424 W Ward Street Asheboro, NC 27203
Cozy home convenient to downtown! New windows and vinyl siding! New metal roof! Updated paint and flooring. Propane gas wall heater in living room. Outbuilding. Easy access to 73/74. Would make a great starter home! PLEASE LEAVE GAS WALL HEATER ON! OFFER DEADLINE TUESDAY JANUARY 11th AT 12 NOON.
Listing Brokerage NameAllen Tate Asheboro
Community - Asheboro
Sale Price as (%) of Asking Price
Average Sale Price
Average Days On Market
Data compiled from available Multiple Listing Service sources.
Asheboro is the largest city in Randolph County, and is also the county seat. Perfectly situated in the center of the state, this lively community with one of the world’s most renowned zoos is full of character and charm.
Asheboro real estate offers affordability in a beautiful setting, as the median home price in Asheboro is well below that of the state and national average. The city’s large size, growing population and healthy economy mean there is an abundant variety in Asheboro homes. Styles include traditional, Colonial, ranch and new construction. The landscape is quite hilly, providing a picturesque setting and breathtaking views from the backyards of Asheboro homes.
Lifestyle and Attractions
With a population of approximately 26,000, Asheboro is a large city that is consistently growing in numbers and popularity. Nestled in the Uwharrie Mountains, Asheboro is just 30 minutes from High Rock Lake, Badin Lake, and Lake Tillery. Top employers in Asheboro include Randolph Hospital, Klaussner, Walmart and more, and residents may also make the reasonable commute to Greensboro for work. Located at the crossroads of Route 64 and I-74, this city is highly accessible to and from Greensboro, Winston-Salem and other neighboring communities, but there is plenty to do right in the heart of Asheboro. The city is especially appealing to retirees, and in 2012 became one of the first cities to be named a Certified Retirement Community by the state. The community comes together with a variety of events and festivals each year, including the North Carolina Aviation Museum and Hall of Fame Annual Fly-In, a Fall Festival, Christmas on Sunset and more.
The North Carolina Zoo in Asheboro is one of the most popular attractions for people all ages throughout the Triad and the state of North Carolina. Inside the zoo’s 1,500 acres of land, you will discover one of the largest natural habitat zoos in the country. It even has a unique zoo school program, in which a few select students may participate in classes at the zoo. Asheboro has many places for outdoor recreation, including the Asheboro Municipal Golf Course and the city’s largest park, North Asheboro Park, with 26 acres of land hosting a swimming pool, picnic tables, tennis courts, ball fields, a sand volleyball court, and a disc golf course. Asheboro is home to both the Asheboro Regional Airport and the North Carolina Aviation Museum and Hall of Fame. A must-visit for NASCAR fans, the nearby town of Level Cross is home to Richard Petty and his museum, located a few miles from Asheboro. Watch a concert, movie or show at the historic Sunset Theatre regularly showing performing arts productions by the RSVP Community Theatre. Asheboro is just minutes from SeaGrove, renowned as the pottery capital of the country.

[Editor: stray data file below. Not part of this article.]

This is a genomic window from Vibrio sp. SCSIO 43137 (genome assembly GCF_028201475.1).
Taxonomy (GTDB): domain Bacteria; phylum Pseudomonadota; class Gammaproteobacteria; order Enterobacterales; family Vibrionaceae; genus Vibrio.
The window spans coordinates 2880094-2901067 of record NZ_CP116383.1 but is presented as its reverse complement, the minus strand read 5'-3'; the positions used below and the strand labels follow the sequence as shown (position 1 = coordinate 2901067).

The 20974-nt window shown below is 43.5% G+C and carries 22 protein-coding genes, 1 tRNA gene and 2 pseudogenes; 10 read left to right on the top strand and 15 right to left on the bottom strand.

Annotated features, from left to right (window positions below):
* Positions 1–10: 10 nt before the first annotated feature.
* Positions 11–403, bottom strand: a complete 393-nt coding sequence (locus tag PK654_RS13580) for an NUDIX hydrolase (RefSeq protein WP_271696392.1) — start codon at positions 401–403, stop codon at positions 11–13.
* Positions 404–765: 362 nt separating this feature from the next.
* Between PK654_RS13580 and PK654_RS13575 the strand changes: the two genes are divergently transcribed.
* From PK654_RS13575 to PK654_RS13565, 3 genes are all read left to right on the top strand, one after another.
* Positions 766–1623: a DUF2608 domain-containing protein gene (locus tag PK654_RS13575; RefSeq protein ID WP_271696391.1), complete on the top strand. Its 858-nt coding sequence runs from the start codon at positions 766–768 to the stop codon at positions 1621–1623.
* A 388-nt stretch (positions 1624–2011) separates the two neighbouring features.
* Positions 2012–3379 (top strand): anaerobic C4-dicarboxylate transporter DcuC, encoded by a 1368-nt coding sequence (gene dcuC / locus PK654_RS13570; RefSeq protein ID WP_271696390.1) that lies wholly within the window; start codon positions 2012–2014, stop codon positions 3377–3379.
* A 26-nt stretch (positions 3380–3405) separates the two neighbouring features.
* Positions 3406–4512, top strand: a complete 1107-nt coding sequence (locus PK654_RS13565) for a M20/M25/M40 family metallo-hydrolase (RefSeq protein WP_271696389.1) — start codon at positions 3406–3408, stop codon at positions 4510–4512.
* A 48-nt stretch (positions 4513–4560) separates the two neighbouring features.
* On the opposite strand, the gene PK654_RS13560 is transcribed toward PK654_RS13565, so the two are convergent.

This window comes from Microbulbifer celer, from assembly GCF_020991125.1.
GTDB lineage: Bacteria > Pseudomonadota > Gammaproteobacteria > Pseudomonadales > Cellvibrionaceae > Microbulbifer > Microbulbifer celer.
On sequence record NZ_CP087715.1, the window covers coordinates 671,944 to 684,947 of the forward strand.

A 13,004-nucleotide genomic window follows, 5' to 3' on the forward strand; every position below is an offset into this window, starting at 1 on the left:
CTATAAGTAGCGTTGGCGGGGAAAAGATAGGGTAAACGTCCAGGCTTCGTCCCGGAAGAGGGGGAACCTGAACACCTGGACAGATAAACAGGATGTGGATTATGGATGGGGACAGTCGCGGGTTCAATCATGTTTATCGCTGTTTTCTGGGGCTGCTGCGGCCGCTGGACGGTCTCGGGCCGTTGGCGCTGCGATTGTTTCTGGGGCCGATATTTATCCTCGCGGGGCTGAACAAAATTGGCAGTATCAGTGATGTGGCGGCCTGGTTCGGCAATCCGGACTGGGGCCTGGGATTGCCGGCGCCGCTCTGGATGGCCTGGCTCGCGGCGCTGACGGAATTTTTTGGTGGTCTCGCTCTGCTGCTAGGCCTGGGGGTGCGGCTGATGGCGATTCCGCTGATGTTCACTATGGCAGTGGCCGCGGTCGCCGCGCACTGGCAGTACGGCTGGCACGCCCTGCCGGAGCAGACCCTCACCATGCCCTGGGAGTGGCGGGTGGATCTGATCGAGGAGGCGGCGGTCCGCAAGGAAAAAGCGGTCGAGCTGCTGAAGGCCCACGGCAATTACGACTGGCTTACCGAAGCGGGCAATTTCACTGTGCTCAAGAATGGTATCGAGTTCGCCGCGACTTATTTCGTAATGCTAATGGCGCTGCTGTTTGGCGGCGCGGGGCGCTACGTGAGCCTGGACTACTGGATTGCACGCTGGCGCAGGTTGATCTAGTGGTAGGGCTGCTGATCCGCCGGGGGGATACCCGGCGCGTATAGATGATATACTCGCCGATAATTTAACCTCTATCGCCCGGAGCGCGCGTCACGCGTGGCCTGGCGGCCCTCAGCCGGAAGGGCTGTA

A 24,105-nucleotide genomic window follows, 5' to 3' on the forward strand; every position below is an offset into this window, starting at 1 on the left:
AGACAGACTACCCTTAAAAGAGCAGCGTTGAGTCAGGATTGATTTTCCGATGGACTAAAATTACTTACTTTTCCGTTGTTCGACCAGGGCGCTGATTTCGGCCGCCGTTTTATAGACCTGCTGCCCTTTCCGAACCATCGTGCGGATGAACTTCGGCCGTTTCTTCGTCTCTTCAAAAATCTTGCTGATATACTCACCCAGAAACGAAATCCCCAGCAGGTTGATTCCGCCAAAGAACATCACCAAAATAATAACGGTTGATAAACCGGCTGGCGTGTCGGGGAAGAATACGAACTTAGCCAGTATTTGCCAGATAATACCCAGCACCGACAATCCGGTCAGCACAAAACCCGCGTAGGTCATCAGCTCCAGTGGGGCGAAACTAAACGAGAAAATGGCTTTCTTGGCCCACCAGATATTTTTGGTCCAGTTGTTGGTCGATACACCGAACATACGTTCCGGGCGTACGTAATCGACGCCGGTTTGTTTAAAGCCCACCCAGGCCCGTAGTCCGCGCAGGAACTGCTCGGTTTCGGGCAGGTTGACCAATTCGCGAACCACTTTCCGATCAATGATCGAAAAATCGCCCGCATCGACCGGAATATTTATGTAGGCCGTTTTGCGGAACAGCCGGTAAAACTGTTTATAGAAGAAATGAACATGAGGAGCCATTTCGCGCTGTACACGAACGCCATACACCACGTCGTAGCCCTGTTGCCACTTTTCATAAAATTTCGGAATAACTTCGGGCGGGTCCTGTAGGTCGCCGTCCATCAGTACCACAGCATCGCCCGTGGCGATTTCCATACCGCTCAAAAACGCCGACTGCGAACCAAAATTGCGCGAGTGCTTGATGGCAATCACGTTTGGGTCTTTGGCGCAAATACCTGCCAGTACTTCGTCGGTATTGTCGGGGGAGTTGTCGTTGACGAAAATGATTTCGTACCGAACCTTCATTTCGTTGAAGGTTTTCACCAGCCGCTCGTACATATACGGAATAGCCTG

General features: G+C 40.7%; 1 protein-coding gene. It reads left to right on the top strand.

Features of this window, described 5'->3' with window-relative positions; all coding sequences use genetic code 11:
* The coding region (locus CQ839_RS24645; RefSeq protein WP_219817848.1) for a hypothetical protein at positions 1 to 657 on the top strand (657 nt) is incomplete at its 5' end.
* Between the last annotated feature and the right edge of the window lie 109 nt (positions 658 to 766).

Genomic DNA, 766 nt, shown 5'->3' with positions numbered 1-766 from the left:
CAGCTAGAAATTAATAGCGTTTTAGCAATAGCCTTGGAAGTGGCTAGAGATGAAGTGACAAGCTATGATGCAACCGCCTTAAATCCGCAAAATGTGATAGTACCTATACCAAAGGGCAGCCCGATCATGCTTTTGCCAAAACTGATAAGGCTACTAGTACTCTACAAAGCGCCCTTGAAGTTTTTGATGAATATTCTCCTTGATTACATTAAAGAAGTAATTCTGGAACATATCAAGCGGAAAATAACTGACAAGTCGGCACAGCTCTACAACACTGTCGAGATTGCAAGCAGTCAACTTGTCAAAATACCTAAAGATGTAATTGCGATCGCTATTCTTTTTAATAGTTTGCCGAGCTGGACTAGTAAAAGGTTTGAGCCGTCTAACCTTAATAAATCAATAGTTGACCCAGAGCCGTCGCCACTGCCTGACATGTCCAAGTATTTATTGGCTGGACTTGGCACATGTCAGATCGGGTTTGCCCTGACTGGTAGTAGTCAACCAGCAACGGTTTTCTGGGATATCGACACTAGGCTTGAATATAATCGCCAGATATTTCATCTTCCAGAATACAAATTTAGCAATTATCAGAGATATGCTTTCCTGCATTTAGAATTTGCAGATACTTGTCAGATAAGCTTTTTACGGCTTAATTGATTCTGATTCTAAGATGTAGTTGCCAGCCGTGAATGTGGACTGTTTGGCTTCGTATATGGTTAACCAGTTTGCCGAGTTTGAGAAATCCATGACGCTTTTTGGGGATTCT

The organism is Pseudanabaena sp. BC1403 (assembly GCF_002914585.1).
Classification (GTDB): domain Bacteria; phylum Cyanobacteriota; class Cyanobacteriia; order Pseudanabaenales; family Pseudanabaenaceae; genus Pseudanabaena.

Nearby Schools and Higher Education
Asheboro is served by Asheboro City Schools, which has nine neighborhood schools. The Asheboro High School Zoo School provides an opportunity for 150 students to take most of their classes at the 1,500-acre North Carolina Zoo. There are four faith-based private schools in Asheboro, including Agape Christian Academy, Calvary Christian Academy, Fayetteville Street Christian School and Neighbors Grove Christian Academy. Asheboro is home to the Randolph Community College campus, and is within reach of several nearby institutions in Greensboro, Winston-Salem, High Point and other surrounding cities.
Asheboro was established after its citizens decided that Johnstonville, the original county seat of Randolph County, was too inaccessible. In 1790, Asheboro was named the new county seat, and was simply a 50-acre tract of land with a courthouse square. The courthouse remained as the primary structure in town for almost 100 years until a post office, a church, and a formal town government and newspaper were eventually added.
The city began to boom with the arrival of the railroad in 1889, at which point the population nearly doubled each decade between 1890 and 1930. Manufacturing also played a major role in Asheboro’s growth during this time. Today, you may witness a piece of the town’s history at the Pisgah Covered Bridge, which is one of only two remaining covered bridges in the state.
Approximate Distance to:
Greensboro: 27 Miles
Winston-Salem: 44 Miles
Piedmont Triad International Airport: 37 Miles
Randolph Hospital: 0.5 Miles
The Moses H Cone Memorial Hospital: 28.5 Miles
US-64: 2 Miles
I-74: 1 Mile
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